Monday, September 28, 2020

Busting 3 Myths of the Inciting Incident


by Ane Mulligan @AneMulligan

A mistake I often see new writers do, and one I was was taught is to open a story with the inciting incident. Then I took a workshop at a conference taught by James Scott Bell. He busted the myths I'd learned.

Myth #1: The inciting incident opens the story.

You open a story with action, a problem in which you dump your hero or heroine so we learn how they react. But the inciting incident is that part of the story that sends the protagonist through a door they can't go back through. 

 

Myth #2: The inciting incident is the same as the "hook."

The hook is a dramatic description or opening scene that grabs the reader's attention. The inciting incident needs more exposition than the hook. The hook dumps us into the opening action and draws us further into the story. 

 

Myth #3: The inciting incident raises more questions than it answers.

The inciting incident involves some kind of newfound clarity for the protagonist, a realization. It might create somequestions, but it's main purpose is to give the protagonist a clear path to follow rather than muddle it.

 

So what exactly is the inciting incident?

  • It's the event that launches the main action rather than the first scene. 
  • It typically occurs within the first act of the story and means something significant for the protagonist, something that impacts their entire life.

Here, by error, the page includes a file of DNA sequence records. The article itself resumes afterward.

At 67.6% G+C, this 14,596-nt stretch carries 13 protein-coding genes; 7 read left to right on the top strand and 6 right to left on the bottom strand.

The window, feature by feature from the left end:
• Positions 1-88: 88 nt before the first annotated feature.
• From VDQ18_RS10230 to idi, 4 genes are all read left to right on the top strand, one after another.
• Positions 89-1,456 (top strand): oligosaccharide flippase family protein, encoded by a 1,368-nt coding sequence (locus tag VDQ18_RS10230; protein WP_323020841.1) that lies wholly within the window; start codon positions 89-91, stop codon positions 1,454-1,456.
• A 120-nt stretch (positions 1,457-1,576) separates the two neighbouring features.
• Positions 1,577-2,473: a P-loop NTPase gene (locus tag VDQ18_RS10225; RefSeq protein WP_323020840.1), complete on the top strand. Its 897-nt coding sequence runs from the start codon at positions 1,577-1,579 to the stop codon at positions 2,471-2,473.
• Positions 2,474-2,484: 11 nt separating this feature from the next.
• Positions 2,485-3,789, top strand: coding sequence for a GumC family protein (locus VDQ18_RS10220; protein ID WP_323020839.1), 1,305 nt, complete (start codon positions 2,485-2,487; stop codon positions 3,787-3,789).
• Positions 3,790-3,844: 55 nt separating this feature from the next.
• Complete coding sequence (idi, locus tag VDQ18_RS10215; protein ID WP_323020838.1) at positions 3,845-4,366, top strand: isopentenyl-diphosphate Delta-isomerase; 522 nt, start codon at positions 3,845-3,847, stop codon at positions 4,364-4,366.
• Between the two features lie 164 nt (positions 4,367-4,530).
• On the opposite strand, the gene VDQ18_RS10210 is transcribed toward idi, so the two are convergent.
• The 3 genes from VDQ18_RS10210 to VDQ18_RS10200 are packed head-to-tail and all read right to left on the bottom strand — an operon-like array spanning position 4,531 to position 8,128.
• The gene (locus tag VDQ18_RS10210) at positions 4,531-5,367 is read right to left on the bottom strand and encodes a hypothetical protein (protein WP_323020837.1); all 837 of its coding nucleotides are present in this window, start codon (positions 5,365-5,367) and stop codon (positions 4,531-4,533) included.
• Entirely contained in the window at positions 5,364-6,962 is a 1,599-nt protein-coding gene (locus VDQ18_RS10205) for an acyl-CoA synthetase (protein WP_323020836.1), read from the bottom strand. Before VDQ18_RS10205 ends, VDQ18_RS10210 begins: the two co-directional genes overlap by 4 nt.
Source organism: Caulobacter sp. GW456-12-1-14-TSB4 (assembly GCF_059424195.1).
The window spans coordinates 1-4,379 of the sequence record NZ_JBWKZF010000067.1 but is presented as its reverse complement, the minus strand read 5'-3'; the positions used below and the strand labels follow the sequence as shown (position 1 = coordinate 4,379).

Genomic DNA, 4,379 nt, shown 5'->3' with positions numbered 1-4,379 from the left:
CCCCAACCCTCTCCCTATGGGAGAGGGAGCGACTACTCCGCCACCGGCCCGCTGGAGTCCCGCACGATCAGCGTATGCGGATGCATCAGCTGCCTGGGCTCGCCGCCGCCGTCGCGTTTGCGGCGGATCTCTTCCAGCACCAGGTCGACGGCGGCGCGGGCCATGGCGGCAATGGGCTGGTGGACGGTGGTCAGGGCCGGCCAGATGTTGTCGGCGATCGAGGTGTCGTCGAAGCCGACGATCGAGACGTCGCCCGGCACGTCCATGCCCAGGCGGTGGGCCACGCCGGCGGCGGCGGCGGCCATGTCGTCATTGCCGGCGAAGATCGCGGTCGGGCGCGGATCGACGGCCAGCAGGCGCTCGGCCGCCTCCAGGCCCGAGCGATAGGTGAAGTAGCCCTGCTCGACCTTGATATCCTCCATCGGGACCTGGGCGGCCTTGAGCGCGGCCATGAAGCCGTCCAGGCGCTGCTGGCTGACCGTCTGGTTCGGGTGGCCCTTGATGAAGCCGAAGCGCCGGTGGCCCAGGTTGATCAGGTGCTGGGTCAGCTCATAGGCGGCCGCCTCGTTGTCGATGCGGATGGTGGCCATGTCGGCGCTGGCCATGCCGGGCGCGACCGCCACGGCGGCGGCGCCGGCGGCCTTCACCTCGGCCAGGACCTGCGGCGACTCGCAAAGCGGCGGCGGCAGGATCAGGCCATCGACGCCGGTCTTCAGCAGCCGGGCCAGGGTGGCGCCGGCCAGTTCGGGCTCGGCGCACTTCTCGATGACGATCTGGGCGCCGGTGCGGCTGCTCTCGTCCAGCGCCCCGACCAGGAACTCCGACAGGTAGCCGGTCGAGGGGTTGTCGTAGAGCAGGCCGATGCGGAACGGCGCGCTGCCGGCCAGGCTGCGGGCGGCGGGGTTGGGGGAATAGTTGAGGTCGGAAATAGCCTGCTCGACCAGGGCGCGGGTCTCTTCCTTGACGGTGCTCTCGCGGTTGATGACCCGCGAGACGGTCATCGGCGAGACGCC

• It accelerates the plot and solidifies that action.
  • It should fully engage the reader within the story and serve as an indicator of what's to come. 

Two famous examples of inciting incidents

 

The Wizard of Oz: Its opening scene is Dorothy running from Miss Gulch, who is chasing her trying to get Toto. That's an action-packed opening that introduces us to Dorothy. It's where we learn her heart's desire to live somehwere with no trouble. 

 

The inciting incident in The Wizard of Oz is the tornado. That's what sent Dorothy through that door to the land of Oz. 

 

The Great Gatsby: Opens with Nick Carraway's narrative about the advice he received from his father. Nick is not an impartial narrator and the narrative creates tension that continues. 

 

But the inciting incident in The Great Gatsby occurs on page 52: "This is an unusual party for me. I haven't even seen the host. I live over there—" I waved my hand at the invisible hedge in the distance, "and this man Gatsby sent over his chauffeur with an invitation." For a moment he looked at me as if he failed to understand. "I'm Gatsby," he said suddenly.

 

Where does the inciting incident happen?

A good rule of thumb is to place the inciting incident 20% into the story. That can vary, obviously. I gauge the word count of my work in progress and place a marker for the inciting incident. I aim the story toward that, but if I find it naturally occuring sooner, then I go with the change. 

 

Do you have a good example of a well-placed inciting incident?